Integrative genomic approaches towards nuclear receptors and their regulators in cancer
Long, Mark Damon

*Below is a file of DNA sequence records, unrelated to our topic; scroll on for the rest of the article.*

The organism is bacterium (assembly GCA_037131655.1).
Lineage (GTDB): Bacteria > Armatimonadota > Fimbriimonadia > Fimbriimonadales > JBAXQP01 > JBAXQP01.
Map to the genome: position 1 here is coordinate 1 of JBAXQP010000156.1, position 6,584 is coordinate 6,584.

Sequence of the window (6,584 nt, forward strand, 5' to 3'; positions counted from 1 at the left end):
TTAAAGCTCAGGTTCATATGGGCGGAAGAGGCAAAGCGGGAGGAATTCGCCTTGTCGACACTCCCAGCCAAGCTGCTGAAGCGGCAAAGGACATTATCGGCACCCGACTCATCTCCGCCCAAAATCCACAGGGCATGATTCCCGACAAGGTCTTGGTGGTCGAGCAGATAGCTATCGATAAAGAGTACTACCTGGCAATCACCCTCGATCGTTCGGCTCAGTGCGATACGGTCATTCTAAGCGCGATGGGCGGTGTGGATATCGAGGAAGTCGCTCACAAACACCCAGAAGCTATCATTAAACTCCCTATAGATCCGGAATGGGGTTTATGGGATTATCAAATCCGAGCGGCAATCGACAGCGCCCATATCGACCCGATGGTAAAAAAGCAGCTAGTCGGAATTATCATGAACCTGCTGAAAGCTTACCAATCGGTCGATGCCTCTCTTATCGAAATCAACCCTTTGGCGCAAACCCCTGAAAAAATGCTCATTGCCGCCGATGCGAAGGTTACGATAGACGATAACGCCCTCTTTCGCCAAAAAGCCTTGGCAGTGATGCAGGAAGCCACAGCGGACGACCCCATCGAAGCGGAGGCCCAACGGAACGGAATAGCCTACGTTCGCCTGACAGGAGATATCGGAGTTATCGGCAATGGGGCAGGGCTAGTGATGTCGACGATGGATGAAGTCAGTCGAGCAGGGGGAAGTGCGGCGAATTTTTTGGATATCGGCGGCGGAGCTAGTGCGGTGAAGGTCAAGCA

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Nuclear receptors (NRs) comprise a superfamily of ligand activated transcription factors which are integral to normal development and physiology in animals. As such, disruptions to NR functions are associated with the development of diseases such as cancer. While this fact is generally realized, the extent to which this statement remains true in cancer is unknown, and furthermore so are the causes and precise contributions of NR disruptions in different tissue types. Integrative analyses of publically available data available through The Cancer Genome Atlas were performed to determine that NR expression is commonly and significantly downregulated in primary prostate cancer (PCa), a phenomenon also observed across six different cancer types. No evidence of common NR disruption was observed at the levels of mutation frequency or copy number changes, suggesting the importance of epigenetic mechanisms in driving dampened expression of NRs. Specifically in PCa, retinoic acid receptor gamma (RARγ / RARG) was amongst the most commonly downregulated NRs. RARs respond to retinoic acid, the biologically active form of vitamin A, which has well established roles in prostate development and PCa biology and thus represents a potential therapeutic target in this setting. However, the mechanism of RARγ downregulation and how it contributes to retinoic acid resistance and general tumorigenic properties in prostate cells remains enigmatic. MicroRNA (miRNA) prediction algorithms were employed to identify putative NR targeting miRNA, which were commonly elevated in expression, suggesting a broader contribution of miRNA in the downregulation of NRs in PCa. This analysis revealed the highly elevated miR-96 as a putative regulator of RARγ. Of interest, miR-96 expression was found to associate with indicators of aggressive disease and stratified patients based on time to biochemical recurrence post radical prostatectomy (RP). Expression patterns in publically available data were validated by RT-qPCR in an independent cohort of 36 tumor/matched normal pairs obtained from men who had undergone RP at Roswell Park Cancer Institute. Correlative analyses found significant, inverse relationships between RARG and miR-96 across all human cohorts and along the time course of tumor development in the TRAMP murine model of PCa. Furthermore, in vitro approaches in prostate cells including miR-mimic transfection and luciferase assay validated a direct interaction between miR-96 and the RARG -3’UTR in prostate cells. RAR G knockdown cells were established to interrogate the relationship of this interaction towards retinoic acid resistance and general transcriptional control in prostate cells. Cell proliferation assays, cell-cycle analysis and transcriptome wide expression profiling were utilized in these in vitro models, identifying a limited role of RARG in mediating the classical anti-proliferative responses towards retinoic acid, but revealing novel, ligand independent functions of RARγ as a regulator of cell-cycle and androgen response. Additionally, a biotin-miRNA-pulldown approach was employed to profile the miR-96 targetome in prostate cells to address RARγ independent function. This approach revealed 400 additional mRNA targets, highly enriched for miR-96 predicted target sites and for direct downregulation by miR-96 upon overexpression in vitro, including those involved in cell-cycle control and responses to external stimuli. NRs act in concert with a variety of coregulators with both activating and repressive function. However, these functions have been characterized only in candidate studies and have yet to been examined genome wide. To address this, publically available data from The ENCODE Project was obtained to interrogate the global function of nuclear receptor corepressor 1 (NCOR1 / NCOR1) in K562, chronic myelogenous leukemia (CML) cells. Integrative analyses of ENCODE generated ChIP-seq and RNA-seq data revealed that genomic binding of NCOR1 correlated with elevated expression, even when considering additional factors associated with chromatin status. NCOR1 knockdown cells were established and subject to gene expression profiling, identifying NCOR1 as having both activating and repressing functions in certain contexts. Additionally, a pharmacogenomics approach was developed leveraging data available through the NCI-60 to assess the druggability of the NCOR1 cistrome. Experimental validation of predictions made by this approach revealed a role of NCOR1 in mediating the differentiating effects of Imatinib in CML cells.